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Hope and despair: patients' experiences of being ineligible for transcatheter aortic valve implantation
Umeå University, Faculty of Medicine, Department of Nursing. Umeå University, Faculty of Medicine, Department of Public Health and Clinical Medicine.ORCID iD: 0000-0003-1877-4381
Umeå University, Faculty of Medicine, Department of Public Health and Clinical Medicine.
Umeå University, Faculty of Medicine, Department of Public Health and Clinical Medicine.
Umeå University, Faculty of Medicine, Department of Nursing.ORCID iD: 0000-0003-1543-6512
2019 (English)In: European Journal of Cardiovascular Nursing, ISSN 1474-5151, E-ISSN 1873-1953, Vol. 18, no 7, p. 593-600Article in journal (Refereed) Published
Abstract [en]

Background: Transcatheter aortic valve implantation may be indicated for patients with aortic stenosis and high risk of postoperative mortality. The assessment of suitability for transcatheter aortic valve implantation requires consensus agreement of a team of cardiologists and cardiac surgeons. The burden of comorbidities, frailty and cognitive impairment are factors included when risks for transcatheter aortic valve implantation are balanced against the expected benefits. Although transcatheter aortic valve implantation is a possibility for many, there are still ineligible patients. Knowledge of their experiences of being deemed ineligible are lacking. Aim: The aim of this study was to explore patients' experiences of being considered for transcatheter aortic valve implantation but judged ineligible. Methods: Individual in-depth interviews were performed with eight persons, and qualitative content analysis was used for the analysis. Results: Being ineligible for transcatheter aortic valve implantation may induce both hope and despair. Hope was linked to experiences of acceptance, relief of symptoms, support and control; despair was associated with feelings of being missed and abandoned, and of grief and insecurity. Some expressed great anxiety, since their incurable heart disease meant an imminent death. Others were more concerned over practical problems that affected everyday life. Conclusion: Being ineligible for transcatheter aortic valve implantation does not necessarily lead to despair. Hope is built through relationships, continuity and support. A combination of person-centred care and palliative care during the end-of-life phase should be offered to patients in order to help clients re-conceptualise hope during this stage of their illness. Cardiovascular nurses in the transcatheter aortic valve implantation team are suitable to facilitate continued care based on the patient's needs, desires and local conditions.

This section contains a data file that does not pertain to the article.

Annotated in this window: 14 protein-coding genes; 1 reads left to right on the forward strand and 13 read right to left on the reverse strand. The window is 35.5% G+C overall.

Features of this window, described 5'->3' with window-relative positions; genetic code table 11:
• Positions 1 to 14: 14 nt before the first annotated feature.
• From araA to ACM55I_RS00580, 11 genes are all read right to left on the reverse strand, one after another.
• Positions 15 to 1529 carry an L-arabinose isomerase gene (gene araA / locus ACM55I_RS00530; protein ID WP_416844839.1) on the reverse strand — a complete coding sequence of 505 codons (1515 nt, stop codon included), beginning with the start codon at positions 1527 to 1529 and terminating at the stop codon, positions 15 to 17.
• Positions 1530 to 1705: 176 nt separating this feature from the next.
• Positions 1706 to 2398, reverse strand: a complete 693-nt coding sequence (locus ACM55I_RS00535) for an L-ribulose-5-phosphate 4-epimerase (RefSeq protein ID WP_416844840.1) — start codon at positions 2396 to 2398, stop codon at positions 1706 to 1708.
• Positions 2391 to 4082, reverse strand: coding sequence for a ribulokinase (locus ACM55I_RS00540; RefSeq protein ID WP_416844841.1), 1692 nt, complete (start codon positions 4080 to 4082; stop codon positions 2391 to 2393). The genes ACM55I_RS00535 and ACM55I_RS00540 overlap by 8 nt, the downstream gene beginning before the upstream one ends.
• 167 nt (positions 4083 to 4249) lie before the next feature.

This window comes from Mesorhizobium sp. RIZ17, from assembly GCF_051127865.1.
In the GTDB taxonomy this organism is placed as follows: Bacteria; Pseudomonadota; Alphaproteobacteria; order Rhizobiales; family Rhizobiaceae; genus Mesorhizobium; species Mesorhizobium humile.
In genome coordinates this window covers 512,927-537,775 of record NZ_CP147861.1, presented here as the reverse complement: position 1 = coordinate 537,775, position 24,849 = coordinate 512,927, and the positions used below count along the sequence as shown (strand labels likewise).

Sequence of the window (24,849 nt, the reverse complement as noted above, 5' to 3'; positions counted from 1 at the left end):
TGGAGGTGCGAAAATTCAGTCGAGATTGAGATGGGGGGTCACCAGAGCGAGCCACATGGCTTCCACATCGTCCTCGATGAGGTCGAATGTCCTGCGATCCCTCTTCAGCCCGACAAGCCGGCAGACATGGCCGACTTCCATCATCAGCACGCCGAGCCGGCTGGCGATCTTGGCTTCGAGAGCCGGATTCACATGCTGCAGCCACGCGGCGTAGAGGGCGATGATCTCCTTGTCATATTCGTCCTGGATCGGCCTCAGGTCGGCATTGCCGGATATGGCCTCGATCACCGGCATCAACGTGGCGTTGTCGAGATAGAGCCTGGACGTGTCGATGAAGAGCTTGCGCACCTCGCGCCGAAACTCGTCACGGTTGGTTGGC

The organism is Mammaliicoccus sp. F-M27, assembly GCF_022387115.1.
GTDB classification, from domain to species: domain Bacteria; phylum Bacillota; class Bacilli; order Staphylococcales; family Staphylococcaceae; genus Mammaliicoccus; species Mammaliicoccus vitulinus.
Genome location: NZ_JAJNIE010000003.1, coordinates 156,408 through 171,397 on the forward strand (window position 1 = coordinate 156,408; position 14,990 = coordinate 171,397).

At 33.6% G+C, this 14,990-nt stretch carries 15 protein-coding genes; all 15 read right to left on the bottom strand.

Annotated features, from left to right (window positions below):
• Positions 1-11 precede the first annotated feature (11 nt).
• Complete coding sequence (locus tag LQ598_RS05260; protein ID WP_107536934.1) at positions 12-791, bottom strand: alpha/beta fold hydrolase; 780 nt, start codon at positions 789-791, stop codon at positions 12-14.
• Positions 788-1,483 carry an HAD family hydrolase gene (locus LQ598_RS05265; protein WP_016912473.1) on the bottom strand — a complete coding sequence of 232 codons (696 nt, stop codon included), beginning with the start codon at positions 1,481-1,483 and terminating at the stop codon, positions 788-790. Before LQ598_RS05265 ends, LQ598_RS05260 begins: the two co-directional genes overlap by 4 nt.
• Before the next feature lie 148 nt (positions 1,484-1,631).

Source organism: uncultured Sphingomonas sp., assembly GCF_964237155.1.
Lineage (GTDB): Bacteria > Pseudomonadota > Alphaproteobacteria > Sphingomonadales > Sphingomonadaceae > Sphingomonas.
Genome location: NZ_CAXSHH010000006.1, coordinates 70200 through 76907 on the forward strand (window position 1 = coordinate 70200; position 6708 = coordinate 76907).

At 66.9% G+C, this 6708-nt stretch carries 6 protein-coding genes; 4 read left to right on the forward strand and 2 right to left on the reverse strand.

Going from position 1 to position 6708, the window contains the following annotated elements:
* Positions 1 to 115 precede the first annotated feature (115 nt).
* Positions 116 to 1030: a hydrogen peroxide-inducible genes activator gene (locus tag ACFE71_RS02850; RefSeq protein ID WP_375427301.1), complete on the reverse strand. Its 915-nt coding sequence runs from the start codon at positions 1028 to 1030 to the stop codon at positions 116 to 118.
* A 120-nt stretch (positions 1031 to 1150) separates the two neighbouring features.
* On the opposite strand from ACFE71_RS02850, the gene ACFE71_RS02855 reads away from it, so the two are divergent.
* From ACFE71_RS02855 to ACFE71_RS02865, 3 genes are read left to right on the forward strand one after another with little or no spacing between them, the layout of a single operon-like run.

Place, publisher, year, edition, pages
Sage Publications, 2019. Vol. 18, no 7, p. 593-600
Keywords [en]
Aortic stenosis, transcatheter aortic valve implantation, incurable, hope, person-centred care
National Category
Cardiac and Cardiovascular Systems Nursing
Identifiers
URN: urn:nbn:se:umu:diva-164036DOI: 10.1177/1474515119852209ISI: 000487801400010PubMedID: 31113221OAI: oai:DiVA.org:umu-164036DiVA, id: diva2:1361577
Available from: 2019-10-16 Created: 2019-10-16 Last updated: 2019-10-16Bibliographically approved

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Olsson, KarinNäslund, UlfNilsson, JohanHörnsten, Åsa

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Olsson, KarinNäslund, UlfNilsson, JohanHörnsten, Åsa
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European Journal of Cardiovascular Nursing
Cardiac and Cardiovascular SystemsNursing

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